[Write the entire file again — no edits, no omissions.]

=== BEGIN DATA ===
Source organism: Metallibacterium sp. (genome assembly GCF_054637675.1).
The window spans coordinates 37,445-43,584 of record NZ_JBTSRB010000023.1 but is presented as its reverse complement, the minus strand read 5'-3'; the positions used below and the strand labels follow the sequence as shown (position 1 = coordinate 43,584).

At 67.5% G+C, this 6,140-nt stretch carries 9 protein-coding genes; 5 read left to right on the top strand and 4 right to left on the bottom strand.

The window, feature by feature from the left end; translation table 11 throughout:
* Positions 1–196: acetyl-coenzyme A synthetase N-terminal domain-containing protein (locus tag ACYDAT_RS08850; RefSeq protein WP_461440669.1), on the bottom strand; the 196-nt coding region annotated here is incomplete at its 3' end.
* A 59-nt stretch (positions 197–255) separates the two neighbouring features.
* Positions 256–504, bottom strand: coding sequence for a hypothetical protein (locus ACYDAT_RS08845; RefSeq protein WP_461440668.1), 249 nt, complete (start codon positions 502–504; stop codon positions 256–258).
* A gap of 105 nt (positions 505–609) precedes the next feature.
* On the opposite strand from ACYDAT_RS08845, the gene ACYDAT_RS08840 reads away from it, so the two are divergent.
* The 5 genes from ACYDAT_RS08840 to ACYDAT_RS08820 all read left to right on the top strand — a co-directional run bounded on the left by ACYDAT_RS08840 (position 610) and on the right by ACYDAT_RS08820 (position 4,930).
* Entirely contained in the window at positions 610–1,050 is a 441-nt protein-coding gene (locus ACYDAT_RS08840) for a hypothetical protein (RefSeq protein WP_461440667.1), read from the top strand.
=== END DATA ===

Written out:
Source organism: Metallibacterium sp. (genome assembly GCF_054637675.1).
The window spans coordinates 37,445-43,584 of record NZ_JBTSRB010000023.1 but is presented as its reverse complement, the minus strand read 5'-3'; the positions used below and the strand labels follow the sequence as shown (position 1 = coordinate 43,584).

At 67.5% G+C, this 6,140-nt stretch carries 9 protein-coding genes; 5 read left to right on the top strand and 4 right to left on the bottom strand.

The window, feature by feature from the left end; translation table 11 throughout:
* Positions 1–196: acetyl-coenzyme A synthetase N-terminal domain-containing protein (locus tag ACYDAT_RS08850; RefSeq protein WP_461440669.1), on the bottom strand; the 196-nt coding region annotated here is incomplete at its 3' end.
* A 59-nt stretch (positions 197–255) separates the two neighbouring features.
* Positions 256–504, bottom strand: coding sequence for a hypothetical protein (locus ACYDAT_RS08845; RefSeq protein WP_461440668.1), 249 nt, complete (start codon positions 502–504; stop codon positions 256–258).
* A gap of 105 nt (positions 505–609) precedes the next feature.
* On the opposite strand from ACYDAT_RS08845, the gene ACYDAT_RS08840 reads away from it, so the two are divergent.
* The 5 genes from ACYDAT_RS08840 to ACYDAT_RS08820 all read left to right on the top strand — a co-directional run bounded on the left by ACYDAT_RS08840 (position 610) and on the right by ACYDAT_RS08820 (position 4,930).
* Entirely contained in the window at positions 610–1,050 is a 441-nt protein-coding gene (locus ACYDAT_RS08840) for a hypothetical protein (RefSeq protein WP_461440667.1), read from the top strand.